Humorous, hip-hop improv show “Freestyle Love Supreme” ready to shake up the Old Globe
In 2003, improv comedian Anthony Veneziale asked his two buddies, Lin-Manuel Miranda and Thomas Kail, if they would ever consider turning the freestyle rap sessions they practiced into for fun in the basement from a bookstore into a show for the public.
Why not?, agreed the friends. At the time, Miranda’s musical “In the Heights” – which Veneziale and Kail were helping to develop – was still two years away from its first try, and the Ron Chernow biography that would inspire Miranda’s next musical, ” Hamilton”, had not yet been published.
Working from the concept of Veneziale, the three men – who met through their alma mater, Wesleyan University in Middletown, Connecticut – created the show that would become “Freestyle Love Supreme”. Working entirely from audience suggestions, onstage performers and musicians create raps, hip-hop songs and improv comedy in a freewheeling 80-minute show. There are never two identical representations.
The show’s name was inspired by free jazz pioneer John Coltrane’s 1964 album “A Love Supreme”. One of the original cast members was Christopher Jackson, who later played Benny in the production of Broadway in “In the Heights” and George Washington in “Hamilton.” He described the troupe “Freestyle Love Supreme” as a “jazz band”, whose members each have their own talents and sensibilities and listen carefully to their solos to respond and react in the moment.
Although Miranda joked that the group was so bad in its first performances that people threw fruit on stage, “Freestyle Love Supreme” premiered on Broadway at Arts Nova in 2004, toured of the international theater and comedy circuit, became the subject of a Grammy-nominated Hulu documentary, had a run on Broadway in 2019 and won a 2020 Tony Award. He is now on a national tour, which kicks off Tuesday with a three-week stop at the Old Globe Theatre.
Veneziale, whose stage name is “Two Touch”, is touring with the show as one of three rotating MCs. He will also lead a 90-minute Freestyle Love Supreme Academy workshop on the Globe outdoor festival stage on June 27, teaching the basics of improvisation, storytelling and beatboxing to ages 16 and up. Tickets are $25 at theoldglobe.org/globelearning.
The tour arrives in San Diego from Veneziale’s hometown of Philadelphia. He spoke about the show in a June 10 phone interview while walking the streets of Philadelphia with his family.
Q: How does it feel to bring this show you created almost 20 years ago to the town where you grew up?
A: It’s the perfect combination of staying humble and being one of those pinch moments.
Q: Did you ever imagine that the show you, Lin-Manuel and Thomas hatched in the basement of Manhattan’s Drama Book Shop would have the success it has?
A: It’s crazy. The initial hope for me was to change the landscape of improvisation. When I was taking classes in the late 90s, everyone else in the classes was white. So for me, the role of theater was to raise and hear questions about our relationship to race, what we hope to learn, and how we can uplift each other. That’s why we created it.
Q: Is it the same reason why you created the Freestyle Love Supreme Academy?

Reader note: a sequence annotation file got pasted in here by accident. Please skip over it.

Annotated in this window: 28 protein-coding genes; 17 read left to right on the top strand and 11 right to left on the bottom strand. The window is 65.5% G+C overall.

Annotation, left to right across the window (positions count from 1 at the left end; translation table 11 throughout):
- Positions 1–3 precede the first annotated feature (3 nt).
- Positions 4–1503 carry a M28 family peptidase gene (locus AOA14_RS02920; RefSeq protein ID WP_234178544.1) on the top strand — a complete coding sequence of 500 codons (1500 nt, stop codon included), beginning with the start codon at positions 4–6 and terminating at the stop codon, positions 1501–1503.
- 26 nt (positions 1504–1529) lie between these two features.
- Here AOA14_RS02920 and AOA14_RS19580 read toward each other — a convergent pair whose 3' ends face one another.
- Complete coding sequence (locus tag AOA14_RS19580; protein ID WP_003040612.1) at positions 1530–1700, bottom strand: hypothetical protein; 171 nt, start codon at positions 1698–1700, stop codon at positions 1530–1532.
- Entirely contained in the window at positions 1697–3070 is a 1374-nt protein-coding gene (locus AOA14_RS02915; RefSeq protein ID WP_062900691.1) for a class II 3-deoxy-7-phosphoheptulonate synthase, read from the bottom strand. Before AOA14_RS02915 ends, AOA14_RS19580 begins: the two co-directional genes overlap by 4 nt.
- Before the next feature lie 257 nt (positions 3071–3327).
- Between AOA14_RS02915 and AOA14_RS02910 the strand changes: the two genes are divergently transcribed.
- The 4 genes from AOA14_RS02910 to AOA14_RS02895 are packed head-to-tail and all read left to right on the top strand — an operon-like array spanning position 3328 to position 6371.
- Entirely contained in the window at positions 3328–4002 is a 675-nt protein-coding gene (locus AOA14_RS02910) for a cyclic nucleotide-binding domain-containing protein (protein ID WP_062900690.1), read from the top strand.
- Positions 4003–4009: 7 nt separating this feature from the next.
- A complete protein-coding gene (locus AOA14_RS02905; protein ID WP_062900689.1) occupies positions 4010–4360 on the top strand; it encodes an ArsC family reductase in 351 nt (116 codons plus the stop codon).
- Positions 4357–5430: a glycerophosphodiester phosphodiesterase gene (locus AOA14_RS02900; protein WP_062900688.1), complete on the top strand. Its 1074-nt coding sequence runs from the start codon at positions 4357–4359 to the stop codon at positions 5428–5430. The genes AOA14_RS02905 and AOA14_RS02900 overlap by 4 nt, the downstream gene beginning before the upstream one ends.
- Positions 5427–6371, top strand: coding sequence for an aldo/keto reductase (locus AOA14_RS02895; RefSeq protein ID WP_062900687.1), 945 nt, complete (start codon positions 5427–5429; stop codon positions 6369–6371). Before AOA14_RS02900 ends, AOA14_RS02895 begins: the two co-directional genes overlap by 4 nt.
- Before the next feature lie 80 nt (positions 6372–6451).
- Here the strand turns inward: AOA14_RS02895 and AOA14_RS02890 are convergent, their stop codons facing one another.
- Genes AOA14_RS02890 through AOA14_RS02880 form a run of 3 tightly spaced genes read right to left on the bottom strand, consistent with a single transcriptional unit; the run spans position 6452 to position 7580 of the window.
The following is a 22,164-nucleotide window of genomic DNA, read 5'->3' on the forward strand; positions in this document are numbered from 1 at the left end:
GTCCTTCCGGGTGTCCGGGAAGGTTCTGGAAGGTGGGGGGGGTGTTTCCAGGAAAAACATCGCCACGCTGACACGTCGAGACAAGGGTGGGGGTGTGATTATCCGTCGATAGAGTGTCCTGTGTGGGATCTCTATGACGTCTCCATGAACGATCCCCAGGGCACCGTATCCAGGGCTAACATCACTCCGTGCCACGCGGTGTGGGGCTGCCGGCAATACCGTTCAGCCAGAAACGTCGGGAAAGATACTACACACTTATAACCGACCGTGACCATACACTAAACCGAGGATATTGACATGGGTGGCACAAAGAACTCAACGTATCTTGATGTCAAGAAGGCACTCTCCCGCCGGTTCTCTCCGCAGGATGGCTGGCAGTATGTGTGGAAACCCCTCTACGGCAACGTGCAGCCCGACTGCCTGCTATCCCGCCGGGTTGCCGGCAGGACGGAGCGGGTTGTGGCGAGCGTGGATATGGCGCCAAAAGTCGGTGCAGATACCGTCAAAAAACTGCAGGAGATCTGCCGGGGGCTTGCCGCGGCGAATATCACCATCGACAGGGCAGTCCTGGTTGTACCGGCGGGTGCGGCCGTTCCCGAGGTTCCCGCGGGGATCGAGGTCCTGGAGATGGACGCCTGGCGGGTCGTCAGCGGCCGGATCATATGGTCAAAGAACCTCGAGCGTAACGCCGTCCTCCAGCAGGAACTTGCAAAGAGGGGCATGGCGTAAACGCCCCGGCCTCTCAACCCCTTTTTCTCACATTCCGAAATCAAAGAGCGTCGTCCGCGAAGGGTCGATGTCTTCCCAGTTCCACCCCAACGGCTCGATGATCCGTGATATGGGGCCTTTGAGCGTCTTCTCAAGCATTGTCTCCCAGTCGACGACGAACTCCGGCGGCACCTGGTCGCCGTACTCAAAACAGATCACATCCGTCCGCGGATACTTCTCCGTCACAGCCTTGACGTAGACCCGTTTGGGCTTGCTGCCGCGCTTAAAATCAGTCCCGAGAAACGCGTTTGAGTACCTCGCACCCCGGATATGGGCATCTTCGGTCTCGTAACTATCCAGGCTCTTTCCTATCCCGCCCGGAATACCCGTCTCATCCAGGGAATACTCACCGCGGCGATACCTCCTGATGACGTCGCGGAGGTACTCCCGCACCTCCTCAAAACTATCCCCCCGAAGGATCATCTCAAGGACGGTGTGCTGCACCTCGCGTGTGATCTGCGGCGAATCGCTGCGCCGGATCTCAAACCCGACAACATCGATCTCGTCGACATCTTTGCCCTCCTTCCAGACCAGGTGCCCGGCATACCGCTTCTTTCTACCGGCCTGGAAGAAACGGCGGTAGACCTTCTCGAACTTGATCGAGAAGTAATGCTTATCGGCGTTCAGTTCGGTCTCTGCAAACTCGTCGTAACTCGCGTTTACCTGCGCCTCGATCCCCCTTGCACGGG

A: Yes. For us, the mission is how to foster and build diverse communities that feel creative and compete using fair play. Hip-hop is a black art form. How do you ensure that you honor and respect this intention and associate it with the art form of improvisational play? Improv was started in Chicago to help immigrant communities feel represented and share their values and be heard within these new communities. If we can tap into that original root and the concept of hip-hop – that is, the representation of blacks and browns – we have something powerful.
Q: I’m always shocked at how quickly “Freestyle” artists can come up with rhymes and comedy bits in seconds. How is it possible?
A: It’s a low-risk exposure therapy where you often fail with the environment that says, “I’m as excited that you’re failing as I’m succeeding.” You will make mistakes. Not every line is going to rhyme, but it’s about the experience of trying to meet her where she is. You create and rewire your neural network to rely more on your flow state and less on your judgment state. It’s something you have to build. You won’t be good at freestyling until the first 100 hours of practice.
Q: What can you tell me about your touring troupe coming to the Old Globe?
A: The team that tours with me, we’re definitely a family and it’s been great. We have Andrew Bancroft (“Jelly Donut”), who is one of our main MCs. We have Kaila Mullady (Kaiser Rözé”), two-time beatbox world champion, who is amazing. We have Dizzy Sense (“Dizzy”), a new member of the group who is a freestyle rapper from the Bronx. We have Jay Ellis (” Jellis J”), who was on our first Broadway tour. And we have Aneesa Folds (“Young Nees”), who will be with us for a week. musical “Trading Places”. We also have Morgan Reilly (“Hummingbird”). She is a singer-songwriter who melts faces and hearts. Our main performer is Victoria Theodore (“Gigawatts”), who played with Prince and Justin Timberlake, and we have musician James Rushin (“Shifty Hills”).
‘Freestyle Love Supreme’
When: Opens on Tuesday, June 21 and will continue until July 10. Showtimes, 7 p.m. Tuesdays and Wednesdays. 8 p.m. on Thursdays and Fridays. 5 p.m. and 9 p.m. on Saturdays and Sundays
Where: The Old Globe, 1363 Old Globe Way, Balboa Park, San Diego
Tickets: $52 and more
Call: (619) 234-5623
On line: theoldglobe.org